Tuesday, May 12, 2015

Time flies when you are having fun!

February and March were cold months in Silver Spring. Coming from Michigan, I figured that the winter weather wouldn't phase me, but Silver Spring winds definitely rival those of southeastern Michigan. Burr! There were also some icy days that left me chuckling as I skated in my sneakers down the sidewalk.  

 Slippery sidewalks!

Snow on the hand statue in front of Building 3 of NOAA's Silver Spring campus.

On the fellowship front, things have been much warmer. I am into the third month and loving it. Apart from writing the Great Lakes report section of the Comprehensive Harmful Algal Bloom and Hypoxia Research Plan and Action Strategy (a report mandated by the 2014 reauthorization of the HABHRCA or Harmful Algal Bloom and Hypoxia Research and Control Act), I have been helping to put on a HABHRCA webinar series to reach out to stakeholders for their input on needs relating to HABs and hypoxia. An additional stakeholder forum was held in person at Bowling Green State University in Bowling Green, Ohio.

I also participated in Great Lakes Day in Washington DC, at which the Great Lakes Commission, Healthy Waters Coalition, government employees, and others gathered to meet with legislators on the Hill about topics near and dear to those who care about the Great Lakes, including nutrient pollution and Asian carp.

As part of my fellowship, I have had the opportunity to spend some time at the Great Lakes Environmental Research Laboratory in Ann Arbor, Michigan. It is a fun place, with hallways and conference rooms named after places in the Great Lakes, including the St. Clair River and the Lake Superior conference room. The people are warm and welcoming.

During one of my visits to Michigan, I took a side trip to the Lake Michigan Field Station in Muskegon, Michigan.  Marine Superintendent, Dennis Donahue, gave me a tour of the station and vessels. Though the station doesn’t appear to be large, it houses a number of small and mid-sized boats that are used by federal agencies and universities for research and outreach purposes. I was impressed to find out that the station was partially powered by solar panels and wind turbines, and that the entire fleet runs on biodiesel! The engineers at LMFS are masters at stripping down vessels and building them back up with updated hardware to suit the science needs of the NOAA researchers. My favorite vessel was the 41-year-old SRV (small research vessel) Laurentian, a boat I had heard about from my mentors at the University of Michigan, but had never seen in person until now.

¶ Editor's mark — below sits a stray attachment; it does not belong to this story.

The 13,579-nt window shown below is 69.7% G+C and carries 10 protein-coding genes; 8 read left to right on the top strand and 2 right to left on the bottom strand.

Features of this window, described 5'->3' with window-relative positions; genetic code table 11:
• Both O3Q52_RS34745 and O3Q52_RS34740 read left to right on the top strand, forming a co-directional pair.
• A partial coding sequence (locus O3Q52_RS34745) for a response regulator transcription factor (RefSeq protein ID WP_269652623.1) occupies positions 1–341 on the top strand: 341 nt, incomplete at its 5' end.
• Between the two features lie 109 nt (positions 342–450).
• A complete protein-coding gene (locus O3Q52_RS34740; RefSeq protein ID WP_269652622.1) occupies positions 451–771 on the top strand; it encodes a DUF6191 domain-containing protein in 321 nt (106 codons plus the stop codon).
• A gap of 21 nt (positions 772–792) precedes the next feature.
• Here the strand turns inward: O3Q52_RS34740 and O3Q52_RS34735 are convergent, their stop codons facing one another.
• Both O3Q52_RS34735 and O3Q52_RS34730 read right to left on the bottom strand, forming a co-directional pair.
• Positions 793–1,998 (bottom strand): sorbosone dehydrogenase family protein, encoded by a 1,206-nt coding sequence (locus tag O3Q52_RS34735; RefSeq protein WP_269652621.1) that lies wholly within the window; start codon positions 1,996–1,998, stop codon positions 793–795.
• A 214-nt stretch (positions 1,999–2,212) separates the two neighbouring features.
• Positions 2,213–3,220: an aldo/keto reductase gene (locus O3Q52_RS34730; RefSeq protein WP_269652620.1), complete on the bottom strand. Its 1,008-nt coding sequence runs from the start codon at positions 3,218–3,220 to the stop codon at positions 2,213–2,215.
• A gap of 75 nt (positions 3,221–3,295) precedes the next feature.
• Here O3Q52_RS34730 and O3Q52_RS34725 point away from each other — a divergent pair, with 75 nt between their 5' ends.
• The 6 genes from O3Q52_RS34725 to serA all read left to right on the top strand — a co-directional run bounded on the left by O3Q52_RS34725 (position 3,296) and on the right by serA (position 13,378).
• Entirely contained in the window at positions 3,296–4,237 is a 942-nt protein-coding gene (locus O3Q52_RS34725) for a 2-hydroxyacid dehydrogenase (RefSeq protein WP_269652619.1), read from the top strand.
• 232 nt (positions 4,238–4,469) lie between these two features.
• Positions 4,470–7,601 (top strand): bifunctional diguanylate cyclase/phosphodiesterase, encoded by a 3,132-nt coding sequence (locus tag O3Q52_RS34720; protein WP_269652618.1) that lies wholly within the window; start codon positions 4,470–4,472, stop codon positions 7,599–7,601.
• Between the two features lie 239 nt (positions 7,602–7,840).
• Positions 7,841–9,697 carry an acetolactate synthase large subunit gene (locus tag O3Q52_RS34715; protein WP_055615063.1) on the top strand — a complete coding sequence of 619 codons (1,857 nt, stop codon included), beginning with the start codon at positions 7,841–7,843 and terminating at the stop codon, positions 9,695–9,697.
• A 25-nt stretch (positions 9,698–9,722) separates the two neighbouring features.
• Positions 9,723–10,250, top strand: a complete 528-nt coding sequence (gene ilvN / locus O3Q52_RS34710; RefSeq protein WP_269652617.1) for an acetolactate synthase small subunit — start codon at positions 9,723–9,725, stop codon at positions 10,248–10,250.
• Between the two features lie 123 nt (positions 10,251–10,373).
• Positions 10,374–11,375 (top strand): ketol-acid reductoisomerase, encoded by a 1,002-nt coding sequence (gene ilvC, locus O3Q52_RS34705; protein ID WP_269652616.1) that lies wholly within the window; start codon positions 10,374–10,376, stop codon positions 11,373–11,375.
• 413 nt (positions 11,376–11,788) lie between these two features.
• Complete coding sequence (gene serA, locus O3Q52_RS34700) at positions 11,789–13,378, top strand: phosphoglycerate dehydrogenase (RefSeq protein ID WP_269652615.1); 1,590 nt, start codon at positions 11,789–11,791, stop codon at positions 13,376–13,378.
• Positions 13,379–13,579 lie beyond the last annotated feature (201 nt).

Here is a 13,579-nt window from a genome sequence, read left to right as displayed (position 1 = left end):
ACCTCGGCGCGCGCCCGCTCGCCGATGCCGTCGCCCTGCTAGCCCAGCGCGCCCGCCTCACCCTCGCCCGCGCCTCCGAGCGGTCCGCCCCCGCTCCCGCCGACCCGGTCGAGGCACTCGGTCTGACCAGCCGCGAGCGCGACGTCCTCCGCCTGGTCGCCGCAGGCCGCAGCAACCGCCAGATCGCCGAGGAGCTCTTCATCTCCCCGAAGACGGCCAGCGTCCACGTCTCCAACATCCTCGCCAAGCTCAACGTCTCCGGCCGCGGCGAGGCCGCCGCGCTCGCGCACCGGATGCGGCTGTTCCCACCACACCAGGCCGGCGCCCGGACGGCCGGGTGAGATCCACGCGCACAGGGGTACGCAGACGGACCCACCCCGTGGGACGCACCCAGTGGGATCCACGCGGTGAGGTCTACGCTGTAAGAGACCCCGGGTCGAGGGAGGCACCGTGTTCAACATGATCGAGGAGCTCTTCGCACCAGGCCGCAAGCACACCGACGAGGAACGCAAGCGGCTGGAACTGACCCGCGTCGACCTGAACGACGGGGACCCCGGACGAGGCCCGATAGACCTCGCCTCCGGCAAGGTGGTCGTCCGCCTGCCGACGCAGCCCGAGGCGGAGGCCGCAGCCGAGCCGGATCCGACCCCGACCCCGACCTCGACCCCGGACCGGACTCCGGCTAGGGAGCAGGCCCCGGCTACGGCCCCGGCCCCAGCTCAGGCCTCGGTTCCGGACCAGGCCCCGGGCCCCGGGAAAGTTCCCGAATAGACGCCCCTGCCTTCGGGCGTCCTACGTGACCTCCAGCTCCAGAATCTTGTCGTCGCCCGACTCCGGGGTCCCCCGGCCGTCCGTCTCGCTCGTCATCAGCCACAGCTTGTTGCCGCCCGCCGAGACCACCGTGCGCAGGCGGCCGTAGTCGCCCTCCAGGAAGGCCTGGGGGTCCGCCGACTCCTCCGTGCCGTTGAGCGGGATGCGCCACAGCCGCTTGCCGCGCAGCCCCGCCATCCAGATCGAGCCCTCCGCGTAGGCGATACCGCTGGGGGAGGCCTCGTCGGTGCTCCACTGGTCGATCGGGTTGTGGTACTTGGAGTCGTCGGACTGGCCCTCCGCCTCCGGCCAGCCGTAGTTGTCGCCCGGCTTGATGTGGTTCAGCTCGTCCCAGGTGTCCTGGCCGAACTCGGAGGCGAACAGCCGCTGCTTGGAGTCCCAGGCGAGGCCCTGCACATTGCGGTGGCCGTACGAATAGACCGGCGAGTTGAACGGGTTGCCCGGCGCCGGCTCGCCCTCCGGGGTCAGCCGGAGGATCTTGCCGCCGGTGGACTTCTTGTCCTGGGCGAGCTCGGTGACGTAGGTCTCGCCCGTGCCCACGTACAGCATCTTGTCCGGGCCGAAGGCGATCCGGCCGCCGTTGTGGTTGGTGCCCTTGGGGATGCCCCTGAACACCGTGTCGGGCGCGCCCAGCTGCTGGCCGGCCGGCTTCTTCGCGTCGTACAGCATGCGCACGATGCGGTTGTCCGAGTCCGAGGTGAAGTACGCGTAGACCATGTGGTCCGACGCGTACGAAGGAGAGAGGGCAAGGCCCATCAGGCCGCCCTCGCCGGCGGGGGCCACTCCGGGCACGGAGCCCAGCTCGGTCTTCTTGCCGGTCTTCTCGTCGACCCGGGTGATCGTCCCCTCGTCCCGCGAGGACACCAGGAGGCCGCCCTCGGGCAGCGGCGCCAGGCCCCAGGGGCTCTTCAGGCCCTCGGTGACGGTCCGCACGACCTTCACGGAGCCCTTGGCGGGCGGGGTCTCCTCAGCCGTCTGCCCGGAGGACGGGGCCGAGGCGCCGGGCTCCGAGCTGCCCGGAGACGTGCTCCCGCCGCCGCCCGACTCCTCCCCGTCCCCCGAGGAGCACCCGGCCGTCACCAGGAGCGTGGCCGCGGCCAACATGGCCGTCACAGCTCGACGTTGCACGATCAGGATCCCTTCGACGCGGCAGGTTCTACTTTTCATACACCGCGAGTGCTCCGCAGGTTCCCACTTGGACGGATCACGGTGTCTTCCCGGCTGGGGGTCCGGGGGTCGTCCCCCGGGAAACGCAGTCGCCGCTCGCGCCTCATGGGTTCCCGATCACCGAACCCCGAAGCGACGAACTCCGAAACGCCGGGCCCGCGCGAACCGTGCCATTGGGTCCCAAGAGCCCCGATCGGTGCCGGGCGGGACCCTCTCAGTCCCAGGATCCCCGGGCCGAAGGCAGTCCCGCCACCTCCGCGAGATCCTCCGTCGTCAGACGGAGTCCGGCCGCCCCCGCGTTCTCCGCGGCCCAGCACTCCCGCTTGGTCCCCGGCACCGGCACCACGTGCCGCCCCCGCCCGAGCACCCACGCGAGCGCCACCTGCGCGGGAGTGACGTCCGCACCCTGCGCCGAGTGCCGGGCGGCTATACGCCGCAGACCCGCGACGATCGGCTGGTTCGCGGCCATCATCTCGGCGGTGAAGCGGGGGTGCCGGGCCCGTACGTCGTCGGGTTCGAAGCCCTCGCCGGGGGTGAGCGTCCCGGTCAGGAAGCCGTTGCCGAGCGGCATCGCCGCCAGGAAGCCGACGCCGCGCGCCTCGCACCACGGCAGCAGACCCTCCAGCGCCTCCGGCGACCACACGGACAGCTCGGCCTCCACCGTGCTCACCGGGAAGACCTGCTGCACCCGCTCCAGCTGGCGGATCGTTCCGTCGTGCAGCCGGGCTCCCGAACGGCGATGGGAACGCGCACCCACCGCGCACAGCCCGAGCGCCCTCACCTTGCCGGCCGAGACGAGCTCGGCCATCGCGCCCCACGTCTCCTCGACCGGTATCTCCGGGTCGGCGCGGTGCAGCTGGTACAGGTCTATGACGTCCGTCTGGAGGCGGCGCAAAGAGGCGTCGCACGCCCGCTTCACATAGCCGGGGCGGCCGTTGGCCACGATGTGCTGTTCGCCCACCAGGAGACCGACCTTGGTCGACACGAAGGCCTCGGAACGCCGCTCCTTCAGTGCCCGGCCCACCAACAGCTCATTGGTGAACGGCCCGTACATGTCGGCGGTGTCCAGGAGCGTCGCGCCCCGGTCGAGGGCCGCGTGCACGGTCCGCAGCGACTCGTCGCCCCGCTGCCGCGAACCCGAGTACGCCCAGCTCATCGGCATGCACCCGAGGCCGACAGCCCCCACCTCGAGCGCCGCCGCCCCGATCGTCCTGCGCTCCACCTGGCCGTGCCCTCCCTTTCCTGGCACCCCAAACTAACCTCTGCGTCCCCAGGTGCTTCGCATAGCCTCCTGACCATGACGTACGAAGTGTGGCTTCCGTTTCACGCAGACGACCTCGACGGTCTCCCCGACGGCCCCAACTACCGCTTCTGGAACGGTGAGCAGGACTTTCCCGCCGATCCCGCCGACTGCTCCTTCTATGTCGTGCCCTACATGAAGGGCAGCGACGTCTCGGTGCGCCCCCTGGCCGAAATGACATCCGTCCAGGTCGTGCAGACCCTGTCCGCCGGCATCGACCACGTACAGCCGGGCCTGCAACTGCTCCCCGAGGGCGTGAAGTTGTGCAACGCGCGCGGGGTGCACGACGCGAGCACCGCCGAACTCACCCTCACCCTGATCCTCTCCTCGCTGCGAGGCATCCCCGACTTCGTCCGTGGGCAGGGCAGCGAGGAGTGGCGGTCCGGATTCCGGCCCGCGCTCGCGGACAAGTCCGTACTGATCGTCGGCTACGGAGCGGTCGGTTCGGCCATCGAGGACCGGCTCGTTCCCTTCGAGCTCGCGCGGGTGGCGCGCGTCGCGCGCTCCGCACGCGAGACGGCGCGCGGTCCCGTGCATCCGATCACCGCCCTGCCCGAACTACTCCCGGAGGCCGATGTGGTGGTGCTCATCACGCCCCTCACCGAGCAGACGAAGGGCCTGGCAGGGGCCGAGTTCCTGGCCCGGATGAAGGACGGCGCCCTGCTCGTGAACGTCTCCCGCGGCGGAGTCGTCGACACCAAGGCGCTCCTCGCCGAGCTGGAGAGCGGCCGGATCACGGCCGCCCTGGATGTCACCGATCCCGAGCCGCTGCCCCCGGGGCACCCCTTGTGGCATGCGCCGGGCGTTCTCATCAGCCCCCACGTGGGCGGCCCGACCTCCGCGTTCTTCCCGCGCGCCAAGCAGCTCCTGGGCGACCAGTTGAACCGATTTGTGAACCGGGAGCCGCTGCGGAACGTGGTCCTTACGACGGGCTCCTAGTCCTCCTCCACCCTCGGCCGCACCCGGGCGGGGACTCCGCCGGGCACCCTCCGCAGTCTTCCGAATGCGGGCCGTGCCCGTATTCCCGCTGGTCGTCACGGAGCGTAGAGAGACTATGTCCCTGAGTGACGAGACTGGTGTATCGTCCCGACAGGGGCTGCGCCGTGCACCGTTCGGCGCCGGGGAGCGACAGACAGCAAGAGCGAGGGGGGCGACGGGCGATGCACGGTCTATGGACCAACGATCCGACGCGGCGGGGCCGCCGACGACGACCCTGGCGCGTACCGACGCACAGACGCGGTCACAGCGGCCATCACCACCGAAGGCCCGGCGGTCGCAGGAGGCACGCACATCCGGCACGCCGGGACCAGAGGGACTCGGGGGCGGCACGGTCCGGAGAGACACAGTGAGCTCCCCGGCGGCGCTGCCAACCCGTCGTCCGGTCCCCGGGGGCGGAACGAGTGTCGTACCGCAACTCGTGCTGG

SRV Laurentian - laden with science equipment, ready for the field season.
 SRV Laurentian
 SRV Laurentian - the bench where samples are processed.
SRV Laurentian

We also had a Knauss event that included Knauss Alumni and Sea Grant staff at the National Botanic Garden. We had the entire gardens to ourselves and ample opportunity to catch up with fellows from placement week and to meet new people. Its warmth and greenery was a nice reprieve from the cold, windy world outside. I connected with some people whose names I had been seeing while I did the information searches for the HABHRCA report.

 Orchids at the United States Botanic Garden
Orchids at the United States Botanic Garden
The Botanic Garden was lit up at night for the Knauss Alumni event

Another exciting aspect of the fellowship is the professional development activities. One notable event was the DC Science Writers Association Professional Development Day. I am not a science writer per say, but since I have a general interest in science writing and communications, I was pleasantly surprised to find that the workshops were useful for someone at my level, who doesn’t yet have formal science writing experience. We talked about good versus bad story pitches and what it meant to be a good editor.

Looking forward to more fun as the fellowship continues!